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Author Biography
Poetry By
  Cathy Douglas

Published on: 12/13/2012
Her Epitaph

Call her Betty.

She wore pastel suits with matching pumps,
her rice paper skin scented with lilac water.

She always had a spare tissue in her purse,
a kind word for everyone she met,

and a penny for the child who picked up her hat
when that silly wind tried to blow it away.

She told us we were wonderful when we were ordinary,
treated everyone like sons and daughters.

She could bake a cherry pie, repair a zipper,
stop a run in her nylons with a dab of clear nail polish.

She never balanced a checkbook and scarcely drove
until her husband passed, when she picked these things up too;

afterwards, she taxied women who didn't have cars
to doctors, interviews, and their children's school.

When she departed, she left the echo of encouraging words,
along with the hint of lilac water.

Published on: 12/12/2012
Idea of Cuba

line of empties on the south window
catching sun
Cuba on my mind

squint through amber bottle lenses
nodding off
sense a half-dreamt soul beach

if I could go to a lighter place
take off for one lousy week
I'd smash those bottles against the wall

my dad made a life of breaking bottles
and other things
his reflection in the glass

pot can't obliterate
cigarettes are almost worse
AA just pisses me off

somebody tried to stick sobriety on the wall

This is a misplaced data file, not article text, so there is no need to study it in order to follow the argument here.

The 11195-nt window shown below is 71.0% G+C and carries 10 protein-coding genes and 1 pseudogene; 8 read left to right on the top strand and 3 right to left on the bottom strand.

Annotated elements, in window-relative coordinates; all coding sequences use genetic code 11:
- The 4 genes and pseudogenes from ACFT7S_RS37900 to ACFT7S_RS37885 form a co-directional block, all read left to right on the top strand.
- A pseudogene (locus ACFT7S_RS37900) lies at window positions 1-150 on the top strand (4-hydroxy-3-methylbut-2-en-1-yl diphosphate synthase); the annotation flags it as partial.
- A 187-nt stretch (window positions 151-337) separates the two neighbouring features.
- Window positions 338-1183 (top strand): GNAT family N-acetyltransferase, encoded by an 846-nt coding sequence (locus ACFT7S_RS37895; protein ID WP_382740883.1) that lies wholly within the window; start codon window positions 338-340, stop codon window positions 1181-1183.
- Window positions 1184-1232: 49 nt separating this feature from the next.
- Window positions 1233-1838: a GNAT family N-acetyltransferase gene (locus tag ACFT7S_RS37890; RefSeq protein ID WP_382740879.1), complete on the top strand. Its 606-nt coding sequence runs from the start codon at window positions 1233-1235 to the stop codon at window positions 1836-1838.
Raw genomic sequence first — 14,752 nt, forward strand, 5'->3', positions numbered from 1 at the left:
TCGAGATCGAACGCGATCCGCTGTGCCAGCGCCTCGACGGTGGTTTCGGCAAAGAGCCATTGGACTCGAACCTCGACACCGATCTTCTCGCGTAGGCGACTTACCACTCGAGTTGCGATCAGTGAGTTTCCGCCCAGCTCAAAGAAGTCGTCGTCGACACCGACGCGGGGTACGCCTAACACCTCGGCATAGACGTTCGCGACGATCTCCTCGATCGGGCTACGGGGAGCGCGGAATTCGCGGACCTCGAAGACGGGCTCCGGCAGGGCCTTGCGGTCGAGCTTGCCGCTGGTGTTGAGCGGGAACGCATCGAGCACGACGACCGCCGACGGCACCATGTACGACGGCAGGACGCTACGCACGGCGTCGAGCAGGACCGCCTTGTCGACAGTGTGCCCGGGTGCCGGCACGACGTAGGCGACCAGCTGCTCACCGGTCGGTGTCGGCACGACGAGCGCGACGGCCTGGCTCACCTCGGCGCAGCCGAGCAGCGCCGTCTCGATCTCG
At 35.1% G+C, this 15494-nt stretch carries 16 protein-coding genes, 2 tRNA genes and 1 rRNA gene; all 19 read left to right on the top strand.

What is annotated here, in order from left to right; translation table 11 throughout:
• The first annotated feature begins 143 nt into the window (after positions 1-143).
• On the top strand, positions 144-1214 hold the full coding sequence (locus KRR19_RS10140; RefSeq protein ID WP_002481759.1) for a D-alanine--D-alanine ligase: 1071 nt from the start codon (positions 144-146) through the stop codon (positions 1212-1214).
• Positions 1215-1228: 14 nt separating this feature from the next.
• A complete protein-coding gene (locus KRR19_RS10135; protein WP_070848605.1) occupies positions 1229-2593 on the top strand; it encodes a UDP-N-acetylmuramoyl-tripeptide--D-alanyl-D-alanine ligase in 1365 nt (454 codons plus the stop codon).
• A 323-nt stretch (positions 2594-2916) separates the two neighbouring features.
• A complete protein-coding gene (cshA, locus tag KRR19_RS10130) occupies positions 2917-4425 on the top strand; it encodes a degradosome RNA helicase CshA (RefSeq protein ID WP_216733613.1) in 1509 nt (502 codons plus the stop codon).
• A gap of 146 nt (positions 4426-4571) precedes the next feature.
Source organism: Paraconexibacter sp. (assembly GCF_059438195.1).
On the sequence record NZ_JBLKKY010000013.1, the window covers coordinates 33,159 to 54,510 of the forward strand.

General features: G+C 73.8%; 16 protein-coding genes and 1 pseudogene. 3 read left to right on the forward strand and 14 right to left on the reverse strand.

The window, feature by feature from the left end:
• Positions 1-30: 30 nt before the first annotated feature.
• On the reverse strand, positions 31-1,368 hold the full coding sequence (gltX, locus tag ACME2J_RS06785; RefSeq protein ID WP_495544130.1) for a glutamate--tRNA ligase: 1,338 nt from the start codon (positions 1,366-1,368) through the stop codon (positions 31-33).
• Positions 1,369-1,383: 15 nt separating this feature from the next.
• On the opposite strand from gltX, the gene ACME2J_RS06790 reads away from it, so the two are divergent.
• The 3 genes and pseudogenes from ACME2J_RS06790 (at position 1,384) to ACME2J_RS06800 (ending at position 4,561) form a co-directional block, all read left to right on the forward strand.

maybe it was me
no prayer as serene as a fifth of Smirnoff's

when alone
I pray to "nobody home"
but those empties keep on winking

somebody has to make me stop
until my Cuba comes

Published on: 12/11/2012

Lying in tender afternoon sunshine
we used to look at each other's hands—
never got tired of tracing the lines.
I still feel your calluses,
built up over years of pressing
and prying at sharp electronic parts.
I've forgotten the stories you told me
about capacitors, microchips and motherboards,
but my nerves hold the memory
of gently bearing down on thickened skin,
of running a finger down the flow
of bicycle grease in your cuticle.
You were fascinated by the garden dirt
ground deep under my fingerprints,
and I told you stories about my scars—
this one left over from a weekend of weatherstripping,
that one from a rogue microfiche machine.
I always did love your hands,
and the strong arms that connected them to your heart.
Now my fingers are left to bear their own bicycle grease,
traces in black along the rivers and terraces
of weather and workworn hands.
Almost as if I'd buried them in your ashes,
and could never, never wash you away.

Published on: 12/6/2010
Field of Broken Glass

In our life together,
all the cancers have been figurative
until now --
bad choices, bad ideas, bad luck --
shards we could toss
into Old Man Time,
and his soothing rush
would smooth bright edges.

Now cornered, we face
this field of broken glass,
where no river
will ready our feet for the abrasions.

Time hardens,
frozen by a word.

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